Eli Lilly and Boehringer Ingelheim presented results from two randomized phase 3 clinical trials and a post-hoc analysis for linagliptin, marketed under the name Tradjenta in the U.S, at the American Diabetes Association’s (ADA) 72nd Scientific Sessions. The new studies provide additional data evaluating the efficacy and safety of Tradjenta (linagliptin) (alone or in combination with other diabetes therapies) in adults with type 2 diabetes.
The first data presented was the interim results of the first phase 3 52-week, multicenter, randomized, placebo-controlled study which evaluated the efficacy and safety of linagliptin as an add-on therapy to basal insulin alone, or in combination with metformin and/or pioglitazone in adult patients with type 2 diabetes. The study included 1,261 patients who had inadequate glycemic control with a stable dose of basal insulin with or without metformin and/or pioglitazone (i.e., insulin glargine, insulin detemir or NPH insulin). Patients were randomized to receive either 5 mg of linagliptin or placebo once daily. The primary efficacy endpoint was the mean change in A1c from baseline to week 24, during which time the basal insulin and metformin and /or pioglitazone dose remained stable.
The second study presented was a randomized, placebo-controlled, double-blind phase 3 study which evaluated the efficacy and safety of linagliptin 5 mg daily in 241 elderly patients (74.9 years +4.3 years) with type 2 diabetes, who had insufficient glycemic control despite treatment with metformin, sulfonylurea and/or insulin therapy. Patients were randomized to receive either 5 mg of linagliptin once daily, or placebo as an add-on to stable background therapy over 24 weeks. Patients were taking either metformin (84.9 percent), sulfonylurea (57.6 percent) or insulin therapy (21.0 percent). Baseline A1c was 7.8 percent and 7.7 percent in the linagliptin and placebo groups, respectively. Drug-related adverse events were experienced by 21.0 percent and 13.9 percent of linagliptin and placebo patients, respectively. Hypoglycemia occurred in 24.1 percent and 16.5 percent, respectively.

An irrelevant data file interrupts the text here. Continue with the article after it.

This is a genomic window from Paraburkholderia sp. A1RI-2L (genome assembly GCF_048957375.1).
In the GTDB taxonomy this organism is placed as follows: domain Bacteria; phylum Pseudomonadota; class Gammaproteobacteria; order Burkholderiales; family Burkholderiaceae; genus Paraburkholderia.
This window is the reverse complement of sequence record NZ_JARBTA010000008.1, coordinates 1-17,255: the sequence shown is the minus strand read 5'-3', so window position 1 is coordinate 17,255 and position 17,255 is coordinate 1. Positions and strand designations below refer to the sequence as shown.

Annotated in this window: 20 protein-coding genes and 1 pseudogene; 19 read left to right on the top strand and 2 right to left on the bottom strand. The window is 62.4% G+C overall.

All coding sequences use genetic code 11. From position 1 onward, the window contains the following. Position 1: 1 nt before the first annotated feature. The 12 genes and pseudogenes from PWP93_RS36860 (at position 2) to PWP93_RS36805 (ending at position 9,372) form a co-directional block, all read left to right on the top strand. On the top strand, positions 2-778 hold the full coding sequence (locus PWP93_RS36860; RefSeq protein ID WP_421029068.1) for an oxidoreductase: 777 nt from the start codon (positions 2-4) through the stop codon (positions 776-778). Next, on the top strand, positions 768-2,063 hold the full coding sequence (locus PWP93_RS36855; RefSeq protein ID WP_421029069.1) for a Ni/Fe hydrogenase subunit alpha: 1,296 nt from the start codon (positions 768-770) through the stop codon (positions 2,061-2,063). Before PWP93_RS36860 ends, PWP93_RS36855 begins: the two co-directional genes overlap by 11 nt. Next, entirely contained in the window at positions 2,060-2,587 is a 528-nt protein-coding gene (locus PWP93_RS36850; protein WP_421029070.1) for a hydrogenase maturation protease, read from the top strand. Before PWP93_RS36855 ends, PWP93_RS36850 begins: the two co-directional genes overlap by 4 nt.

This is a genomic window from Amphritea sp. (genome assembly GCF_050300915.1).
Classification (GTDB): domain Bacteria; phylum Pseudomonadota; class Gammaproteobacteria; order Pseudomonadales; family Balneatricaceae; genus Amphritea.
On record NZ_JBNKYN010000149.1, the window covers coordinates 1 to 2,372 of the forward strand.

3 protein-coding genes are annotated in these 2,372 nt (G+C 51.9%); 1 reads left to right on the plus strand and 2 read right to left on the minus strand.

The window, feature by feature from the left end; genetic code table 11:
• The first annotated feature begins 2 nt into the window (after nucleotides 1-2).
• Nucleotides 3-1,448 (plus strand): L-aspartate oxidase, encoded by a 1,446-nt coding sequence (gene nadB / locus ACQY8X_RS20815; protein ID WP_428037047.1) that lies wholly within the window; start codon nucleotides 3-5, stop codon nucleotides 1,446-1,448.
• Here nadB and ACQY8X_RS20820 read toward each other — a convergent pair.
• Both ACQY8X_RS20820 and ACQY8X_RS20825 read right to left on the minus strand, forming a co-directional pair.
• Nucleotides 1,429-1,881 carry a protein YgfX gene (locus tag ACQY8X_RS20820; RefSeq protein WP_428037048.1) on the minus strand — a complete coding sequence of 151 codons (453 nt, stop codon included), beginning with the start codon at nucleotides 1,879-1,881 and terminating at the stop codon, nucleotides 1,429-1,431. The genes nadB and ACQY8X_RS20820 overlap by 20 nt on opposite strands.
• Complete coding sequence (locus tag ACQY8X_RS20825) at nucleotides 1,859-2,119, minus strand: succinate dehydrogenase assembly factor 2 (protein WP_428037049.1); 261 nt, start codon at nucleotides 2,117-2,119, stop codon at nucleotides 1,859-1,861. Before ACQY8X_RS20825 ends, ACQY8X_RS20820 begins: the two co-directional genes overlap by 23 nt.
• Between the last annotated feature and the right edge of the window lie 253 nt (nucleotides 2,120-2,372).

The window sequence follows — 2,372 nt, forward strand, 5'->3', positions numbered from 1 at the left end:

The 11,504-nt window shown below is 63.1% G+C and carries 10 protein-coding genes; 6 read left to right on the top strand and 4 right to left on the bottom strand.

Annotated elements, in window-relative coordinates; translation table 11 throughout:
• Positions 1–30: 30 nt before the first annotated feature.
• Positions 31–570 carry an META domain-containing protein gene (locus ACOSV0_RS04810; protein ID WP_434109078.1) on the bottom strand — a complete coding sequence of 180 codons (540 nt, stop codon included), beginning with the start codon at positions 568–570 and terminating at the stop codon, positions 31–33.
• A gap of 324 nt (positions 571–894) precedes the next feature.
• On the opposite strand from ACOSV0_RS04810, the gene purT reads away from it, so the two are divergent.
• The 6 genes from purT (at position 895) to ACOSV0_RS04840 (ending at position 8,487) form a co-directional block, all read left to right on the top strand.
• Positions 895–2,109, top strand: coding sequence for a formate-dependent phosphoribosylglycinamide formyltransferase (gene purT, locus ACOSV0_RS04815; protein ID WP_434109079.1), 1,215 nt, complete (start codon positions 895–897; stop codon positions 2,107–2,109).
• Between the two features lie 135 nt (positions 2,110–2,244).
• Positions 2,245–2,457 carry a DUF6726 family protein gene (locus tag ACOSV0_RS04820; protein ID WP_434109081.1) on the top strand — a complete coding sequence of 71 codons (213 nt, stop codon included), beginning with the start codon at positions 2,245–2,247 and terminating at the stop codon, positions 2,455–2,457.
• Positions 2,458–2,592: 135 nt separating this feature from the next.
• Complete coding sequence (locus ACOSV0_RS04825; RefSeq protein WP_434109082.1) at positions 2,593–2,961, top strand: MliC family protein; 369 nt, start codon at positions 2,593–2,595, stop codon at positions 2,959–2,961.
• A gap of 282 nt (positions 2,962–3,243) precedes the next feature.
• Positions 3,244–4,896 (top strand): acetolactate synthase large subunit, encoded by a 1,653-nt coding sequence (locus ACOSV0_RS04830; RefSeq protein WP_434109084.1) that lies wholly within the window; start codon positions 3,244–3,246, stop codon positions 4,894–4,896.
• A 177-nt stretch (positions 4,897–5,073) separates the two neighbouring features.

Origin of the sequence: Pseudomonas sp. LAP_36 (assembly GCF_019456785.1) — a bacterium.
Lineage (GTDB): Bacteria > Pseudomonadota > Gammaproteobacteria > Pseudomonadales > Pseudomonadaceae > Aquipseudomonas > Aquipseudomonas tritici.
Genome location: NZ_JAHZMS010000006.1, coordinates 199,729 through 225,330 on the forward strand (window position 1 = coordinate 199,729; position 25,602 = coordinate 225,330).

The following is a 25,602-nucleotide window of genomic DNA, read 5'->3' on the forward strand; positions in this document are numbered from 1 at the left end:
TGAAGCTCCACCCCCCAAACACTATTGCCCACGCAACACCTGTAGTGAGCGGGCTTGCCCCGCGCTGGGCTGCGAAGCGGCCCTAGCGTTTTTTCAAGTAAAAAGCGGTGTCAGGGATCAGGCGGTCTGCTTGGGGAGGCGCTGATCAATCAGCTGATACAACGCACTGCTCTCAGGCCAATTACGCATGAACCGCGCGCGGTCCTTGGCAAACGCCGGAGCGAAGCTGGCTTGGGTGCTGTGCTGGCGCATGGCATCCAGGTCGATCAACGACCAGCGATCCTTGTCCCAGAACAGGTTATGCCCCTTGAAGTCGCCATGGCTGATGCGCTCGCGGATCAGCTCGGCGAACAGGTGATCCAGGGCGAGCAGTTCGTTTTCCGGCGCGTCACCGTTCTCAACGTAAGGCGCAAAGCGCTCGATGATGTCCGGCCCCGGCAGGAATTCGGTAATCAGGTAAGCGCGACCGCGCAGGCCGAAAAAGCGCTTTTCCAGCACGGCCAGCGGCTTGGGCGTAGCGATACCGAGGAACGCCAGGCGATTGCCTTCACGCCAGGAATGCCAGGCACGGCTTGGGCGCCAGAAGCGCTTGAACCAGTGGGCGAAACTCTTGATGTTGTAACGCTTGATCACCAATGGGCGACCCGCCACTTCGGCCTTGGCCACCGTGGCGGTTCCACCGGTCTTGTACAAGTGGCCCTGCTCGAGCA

The third study was an exploratory analysis of a 104-week study assessed the proportions of adult patients with type 2 diabetes treated with linagliptin versus glimepiride both on a background of metformin who achieved a glycemic target of A1c < 7 percent without weight gain and without hypoglycemia (defined event per protocol). A total of 504 patients were evaluable (233 linagliptin; 271 glimepiride). Baseline A1c levels were similar in the two groups (linagliptin, 7.2 percent and glimepiride, 7.3 percent). Six percent of linagliptin patients experienced hypoglycemia versus 22 percent on glimepiride and 22 percent experienced weight gain, versus 55 percent on glimepiride. Consequently, a significantly higher proportion in the linagliptin group than with the glimepiride group achieved the composite endpoint (54 percent versus 23 percent, respectively).
Tradjenta is a once-daily tablet that is used along with diet and exercise to improve glycemic control in adults with type 2 diabetes. It should not be used in patients with type 1 diabetes or for the treatment of diabetic ketoacidosis (increased ketones in the blood or urine).